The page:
TITLE

The effect of natural and synthetic antioxidants on performance, egg quality and blood constituents of laying hens grown under high ambient temperature

AUTHOR(S)
Al-Harthi, Mohammed A.
PUB. DATE
April 2014
SOURCE
Italian Journal of Animal Science;2014, Vol. 13 Issue 2, p444
SOURCE TYPE
Academic Journal
DOC. TYPE
Article
ABSTRACT
A total of 216 laying hens was kept at high ambient temperature (32±4°C, 60% relative humidity) from week 24 to 32 of age. Birds were divided in 8 treatments with 9 replicates of 3 hens each. The groups were fed the same basal diet and submitted to these dietary treatments: control, un-supplemented; green tea (GT), fed GT at 1 g/kg diet; brown marine algae (BMA), fed BMA at 1 g/kg diet; vitamin E (vit. E), fed vit. E at 300 mg/kg diet; GT+BMA, fed GT and BMA at 1 g/kg of each; GT+vit. E, fed GT and vit. E at 1 g and 300 mg/kg, respectively; BMA+vit. E, fed BMA and vit. E at 1 g and 300 mg/kg, respectively. Feeding BMA at 0.1% increased laying rate by 1.2% and improved feed conversion ratio by 5.2% compared to the control. Vitamin E significantly increased shell thickness by 6.6% and Haugh unit by 4.6% compared to the control. In addition, BMA+vit. E or GT+vit. E increased yolk colour by 9.1 and 10.7%, and Haugh unit of stored eggs by 10.9 and 11.1%. Cholesterol of fresh eggs and plasma were significantly decreased by 16.0 and 9.4% due to supplementation with BMA, and by 19.2 and 8.1% with vit. E addition. Plasma phosphorus increased by 19.1% after vit. E+BMA supplementation. In conclusion, use of BMA or vit. E or GT in laying hens diets which grow under heat stress is recommended as it improves production performance and egg quality.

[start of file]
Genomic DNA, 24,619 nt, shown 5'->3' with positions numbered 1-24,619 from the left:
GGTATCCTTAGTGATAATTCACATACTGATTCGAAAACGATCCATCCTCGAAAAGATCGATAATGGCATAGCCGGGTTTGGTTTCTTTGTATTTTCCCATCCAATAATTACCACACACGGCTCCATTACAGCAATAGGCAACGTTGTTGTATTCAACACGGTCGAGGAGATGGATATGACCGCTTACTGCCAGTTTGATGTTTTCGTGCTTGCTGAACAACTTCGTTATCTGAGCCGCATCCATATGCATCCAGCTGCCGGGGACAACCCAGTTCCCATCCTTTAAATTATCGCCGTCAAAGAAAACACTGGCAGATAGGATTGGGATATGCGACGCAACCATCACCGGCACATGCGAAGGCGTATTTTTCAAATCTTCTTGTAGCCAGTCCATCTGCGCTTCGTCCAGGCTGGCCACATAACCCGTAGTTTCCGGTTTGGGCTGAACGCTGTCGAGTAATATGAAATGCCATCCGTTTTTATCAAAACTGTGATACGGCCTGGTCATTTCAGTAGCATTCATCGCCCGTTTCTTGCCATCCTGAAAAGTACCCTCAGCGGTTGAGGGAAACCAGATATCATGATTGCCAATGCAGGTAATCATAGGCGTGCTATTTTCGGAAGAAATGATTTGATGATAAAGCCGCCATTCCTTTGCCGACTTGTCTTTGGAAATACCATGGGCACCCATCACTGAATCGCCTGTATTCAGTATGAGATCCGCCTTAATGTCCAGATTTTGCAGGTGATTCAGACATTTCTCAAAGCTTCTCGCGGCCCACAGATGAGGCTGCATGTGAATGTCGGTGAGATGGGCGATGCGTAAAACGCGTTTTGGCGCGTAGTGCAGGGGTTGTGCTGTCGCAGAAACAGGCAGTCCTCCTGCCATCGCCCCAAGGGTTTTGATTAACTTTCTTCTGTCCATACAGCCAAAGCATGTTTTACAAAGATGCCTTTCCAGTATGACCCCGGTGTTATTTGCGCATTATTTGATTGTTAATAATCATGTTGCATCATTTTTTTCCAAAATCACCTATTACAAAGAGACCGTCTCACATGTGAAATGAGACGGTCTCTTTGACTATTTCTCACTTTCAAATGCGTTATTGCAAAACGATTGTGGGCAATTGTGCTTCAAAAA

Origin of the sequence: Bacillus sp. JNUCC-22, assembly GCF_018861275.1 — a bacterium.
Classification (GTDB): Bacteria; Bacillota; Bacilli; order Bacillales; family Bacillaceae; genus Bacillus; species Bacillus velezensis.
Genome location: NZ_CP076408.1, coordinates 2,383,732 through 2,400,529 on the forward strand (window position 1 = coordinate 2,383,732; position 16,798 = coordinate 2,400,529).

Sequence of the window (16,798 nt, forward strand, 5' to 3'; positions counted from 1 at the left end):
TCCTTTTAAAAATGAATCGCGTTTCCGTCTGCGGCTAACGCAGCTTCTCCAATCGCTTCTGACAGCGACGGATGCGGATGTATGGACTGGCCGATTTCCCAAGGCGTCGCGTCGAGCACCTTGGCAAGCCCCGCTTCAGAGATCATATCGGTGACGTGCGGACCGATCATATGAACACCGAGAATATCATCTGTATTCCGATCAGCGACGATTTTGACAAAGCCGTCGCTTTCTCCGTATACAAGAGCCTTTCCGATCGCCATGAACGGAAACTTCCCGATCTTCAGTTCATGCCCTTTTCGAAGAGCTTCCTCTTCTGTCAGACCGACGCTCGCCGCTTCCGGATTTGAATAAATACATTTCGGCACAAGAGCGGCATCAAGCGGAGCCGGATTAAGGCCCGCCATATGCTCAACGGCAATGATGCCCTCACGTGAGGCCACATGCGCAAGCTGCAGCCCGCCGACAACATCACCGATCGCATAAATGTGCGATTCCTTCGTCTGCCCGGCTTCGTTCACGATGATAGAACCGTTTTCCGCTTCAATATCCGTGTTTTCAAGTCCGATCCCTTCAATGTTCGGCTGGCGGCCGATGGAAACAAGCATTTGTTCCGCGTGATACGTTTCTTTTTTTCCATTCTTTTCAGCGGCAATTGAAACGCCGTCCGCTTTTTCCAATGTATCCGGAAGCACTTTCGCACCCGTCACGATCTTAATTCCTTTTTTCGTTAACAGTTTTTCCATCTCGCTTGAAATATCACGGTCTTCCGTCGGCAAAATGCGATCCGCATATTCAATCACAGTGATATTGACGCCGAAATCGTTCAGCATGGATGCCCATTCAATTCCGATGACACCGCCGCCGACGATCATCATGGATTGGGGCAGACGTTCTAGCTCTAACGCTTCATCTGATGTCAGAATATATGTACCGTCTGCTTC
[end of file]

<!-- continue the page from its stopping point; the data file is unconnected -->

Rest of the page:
ACCESSION #
97067108

 

Related Articles

Share

Read the Article

Courtesy of THE LIBRARY OF VIRGINIA

Sorry, but this item is not currently available from your library.

Try another library?
Sign out of this library

Other Topics